Linguistic Discovery
Dartmouth College

Volume 8 Issue 1 (2010)        DOI:10.1349/PS1.1537-0852.A.373

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Three Questions about Analyzing Semantic Maps

Comment on ‘Analyzing Semantic Maps: A Multifactorial Approach’ by Andrej L. Malchukov (2009)

Bernhard Wälchli

University of Bern

1. Introduction

Malchukov (2009) argues that probabilistic semantic maps (“similarity maps”) can be turned into implicational maps (“semantic maps”) if conflicting factors are “featured out”. As far as conflicting factors are concerned, this contribution to the semantic map discussion is highly important because it is a further step towjards a better understanding of the limitations of the isomorphism principle (recurrent identity in form is similarity in meaning), which is the basis for both implicational and probabilistic semantic maps. However, whether Malchukov’s claim is true is an empirical question, of course. Personally, I am convinced that he is mistaken. Implicational maps require a very strong preselection of data, first of all on the level of granularity. The suggestion that linguists have a choice between implicational maps and probabilistic maps is an illusion—that choice is made by the datasets. Most datasets do not lend themselves to implicational maps, and the question is simply whether the semantic map approach should be restricted to such datasets where an implicational analysis is possible or whether we should be allowed to study messier datasets with more robust methods of analysis. Here, I would like to raise three questions about Malchukov’s approach.

My first question concerns the treatment of conflicting evidence. Malchukov takes it for granted that all cases of “formal similarity” which do not reflect “semantic similarity” must be excluded. But wouldn’t it be better to apply more robust methods for building semantic maps, where a little noise does not do any harm?

The second question concerns the definition of functions. According to Malchukov, these are preselected. However, preselection remains largely implicit. So, how are functions preselected?

The third question concerns Malchukov’s underlying concept of similarity centering around the idea of adjacency, but not made fully explicit in the paper. What is the underlying theory of similarity? I will argue that the notion of adjacent functions is a matter of convenience without any theoretical foundation.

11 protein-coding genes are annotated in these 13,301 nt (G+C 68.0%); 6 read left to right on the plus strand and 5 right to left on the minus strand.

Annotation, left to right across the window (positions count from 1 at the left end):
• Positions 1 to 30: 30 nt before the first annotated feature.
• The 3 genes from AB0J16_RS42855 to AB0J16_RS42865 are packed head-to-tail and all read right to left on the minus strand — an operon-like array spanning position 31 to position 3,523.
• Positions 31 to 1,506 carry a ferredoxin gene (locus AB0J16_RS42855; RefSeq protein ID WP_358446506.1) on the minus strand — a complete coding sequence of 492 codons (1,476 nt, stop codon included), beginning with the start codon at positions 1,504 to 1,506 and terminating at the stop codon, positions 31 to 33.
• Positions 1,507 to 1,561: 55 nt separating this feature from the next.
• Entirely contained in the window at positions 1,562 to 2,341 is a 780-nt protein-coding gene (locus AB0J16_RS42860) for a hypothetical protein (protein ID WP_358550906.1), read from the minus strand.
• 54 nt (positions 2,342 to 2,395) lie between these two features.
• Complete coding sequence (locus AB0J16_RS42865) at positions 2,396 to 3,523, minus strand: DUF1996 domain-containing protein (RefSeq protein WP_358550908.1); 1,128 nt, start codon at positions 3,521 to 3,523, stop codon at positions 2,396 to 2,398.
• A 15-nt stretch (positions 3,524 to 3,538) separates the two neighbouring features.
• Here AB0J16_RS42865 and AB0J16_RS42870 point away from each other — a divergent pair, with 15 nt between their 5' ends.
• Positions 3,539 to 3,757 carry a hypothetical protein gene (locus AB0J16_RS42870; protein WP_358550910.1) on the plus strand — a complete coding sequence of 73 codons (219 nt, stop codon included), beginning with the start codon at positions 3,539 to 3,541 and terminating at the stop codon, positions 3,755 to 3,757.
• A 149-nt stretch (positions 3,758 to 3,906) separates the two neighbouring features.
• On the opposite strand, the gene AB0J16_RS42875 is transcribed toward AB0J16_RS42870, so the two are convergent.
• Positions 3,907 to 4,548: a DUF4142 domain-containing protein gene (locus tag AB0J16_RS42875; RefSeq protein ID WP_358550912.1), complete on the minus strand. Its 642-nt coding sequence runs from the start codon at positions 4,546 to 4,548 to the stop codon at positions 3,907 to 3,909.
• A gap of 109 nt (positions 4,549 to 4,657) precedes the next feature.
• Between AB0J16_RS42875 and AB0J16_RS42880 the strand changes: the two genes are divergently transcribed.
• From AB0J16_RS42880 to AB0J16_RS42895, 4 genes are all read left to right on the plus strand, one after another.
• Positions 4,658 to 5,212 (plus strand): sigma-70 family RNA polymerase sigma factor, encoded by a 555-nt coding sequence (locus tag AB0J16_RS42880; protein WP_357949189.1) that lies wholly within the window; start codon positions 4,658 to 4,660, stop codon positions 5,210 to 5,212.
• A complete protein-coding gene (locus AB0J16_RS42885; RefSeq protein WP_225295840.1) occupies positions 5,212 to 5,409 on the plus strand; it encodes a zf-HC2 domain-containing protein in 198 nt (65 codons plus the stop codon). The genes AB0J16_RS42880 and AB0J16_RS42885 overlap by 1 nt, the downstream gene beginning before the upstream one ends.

2. Wouldn’t It Be Better to Control for Noise Rather Than Exclude It?

Semantic maps rest on the assumption that recurrent formal identity reflects semantic similarity. Important is the word recurrent, which means that some cases of formal identity may be accidental, but all cases taken together reflect systematic relationships.

I agree with Malchukov that there may be certain systematic exceptions to this assumption—zero marking, for instance. However, Malchukov argues that it is possible to control for interfering factors by excluding them in building semantic maps. With interfering factors included, we get raw “similarity maps”, with them excluded, we get refined “semantic maps”, and only the latter are amenable to semantic analysis, he argues. What I would like to know is how this is done in practice in a concrete investigation resting on a large typological database. What Malchukov does in practice is to consider conflicting factors only where they do harm to the expected semantic map. He does not eliminate the factor; he eliminates only its undesired effect. This is illicit. If “heavier” markers can disturb the adjacency of lighter markers, then heavy and light markers should not be combined at all in building semantic maps. Moreover, all markers having both lexical and grammatical functions must be excluded (this, obviously, requiring that lexical and grammatical functions must always be sharply distinguished). Furthermore, all zero-marking categories and all unmarked members of oppositions must be excluded. The unanswered question is: how much will be left if we start excluding everything that might do some harm? It is important to base semantic maps on databases. Only if this is done can we quantify the amount of data that needs to be excluded in data-exclusion approaches.